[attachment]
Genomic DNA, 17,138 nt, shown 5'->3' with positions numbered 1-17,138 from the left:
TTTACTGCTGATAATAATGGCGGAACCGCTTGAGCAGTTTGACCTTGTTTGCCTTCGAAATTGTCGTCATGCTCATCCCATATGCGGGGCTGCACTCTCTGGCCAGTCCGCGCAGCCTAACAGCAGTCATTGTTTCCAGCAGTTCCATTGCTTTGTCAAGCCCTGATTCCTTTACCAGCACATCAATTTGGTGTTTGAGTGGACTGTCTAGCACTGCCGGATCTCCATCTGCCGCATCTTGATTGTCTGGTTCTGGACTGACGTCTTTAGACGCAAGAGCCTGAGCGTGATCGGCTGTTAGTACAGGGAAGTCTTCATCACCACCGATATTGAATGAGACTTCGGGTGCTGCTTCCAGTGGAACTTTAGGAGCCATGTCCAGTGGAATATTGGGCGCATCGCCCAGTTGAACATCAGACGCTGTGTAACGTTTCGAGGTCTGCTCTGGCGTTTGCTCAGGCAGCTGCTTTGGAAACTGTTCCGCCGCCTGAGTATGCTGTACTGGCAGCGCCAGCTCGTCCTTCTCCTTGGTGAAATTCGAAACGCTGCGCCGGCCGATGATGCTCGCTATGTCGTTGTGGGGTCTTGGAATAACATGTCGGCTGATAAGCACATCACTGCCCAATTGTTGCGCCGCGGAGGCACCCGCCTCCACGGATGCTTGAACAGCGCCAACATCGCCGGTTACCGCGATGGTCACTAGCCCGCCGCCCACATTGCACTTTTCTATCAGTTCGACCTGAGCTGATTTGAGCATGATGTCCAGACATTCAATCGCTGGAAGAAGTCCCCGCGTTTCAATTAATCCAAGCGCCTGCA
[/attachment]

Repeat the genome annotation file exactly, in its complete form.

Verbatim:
Genomic DNA, 17,138 nt, shown 5'->3' with positions numbered 1-17,138 from the left:
TTTACTGCTGATAATAATGGCGGAACCGCTTGAGCAGTTTGACCTTGTTTGCCTTCGAAATTGTCGTCATGCTCATCCCATATGCGGGGCTGCACTCTCTGGCCAGTCCGCGCAGCCTAACAGCAGTCATTGTTTCCAGCAGTTCCATTGCTTTGTCAAGCCCTGATTCCTTTACCAGCACATCAATTTGGTGTTTGAGTGGACTGTCTAGCACTGCCGGATCTCCATCTGCCGCATCTTGATTGTCTGGTTCTGGACTGACGTCTTTAGACGCAAGAGCCTGAGCGTGATCGGCTGTTAGTACAGGGAAGTCTTCATCACCACCGATATTGAATGAGACTTCGGGTGCTGCTTCCAGTGGAACTTTAGGAGCCATGTCCAGTGGAATATTGGGCGCATCGCCCAGTTGAACATCAGACGCTGTGTAACGTTTCGAGGTCTGCTCTGGCGTTTGCTCAGGCAGCTGCTTTGGAAACTGTTCCGCCGCCTGAGTATGCTGTACTGGCAGCGCCAGCTCGTCCTTCTCCTTGGTGAAATTCGAAACGCTGCGCCGGCCGATGATGCTCGCTATGTCGTTGTGGGGTCTTGGAATAACATGTCGGCTGATAAGCACATCACTGCCCAATTGTTGCGCCGCGGAGGCACCCGCCTCCACGGATGCTTGAACAGCGCCAACATCGCCGGTTACCGCGATGGTCACTAGCCCGCCGCCCACATTGCACTTTTCTATCAGTTCGACCTGAGCTGATTTGAGCATGATGTCCAGACATTCAATCGCTGGAAGAAGTCCCCGCGTTTCAATTAATCCAAGCGCCTGCA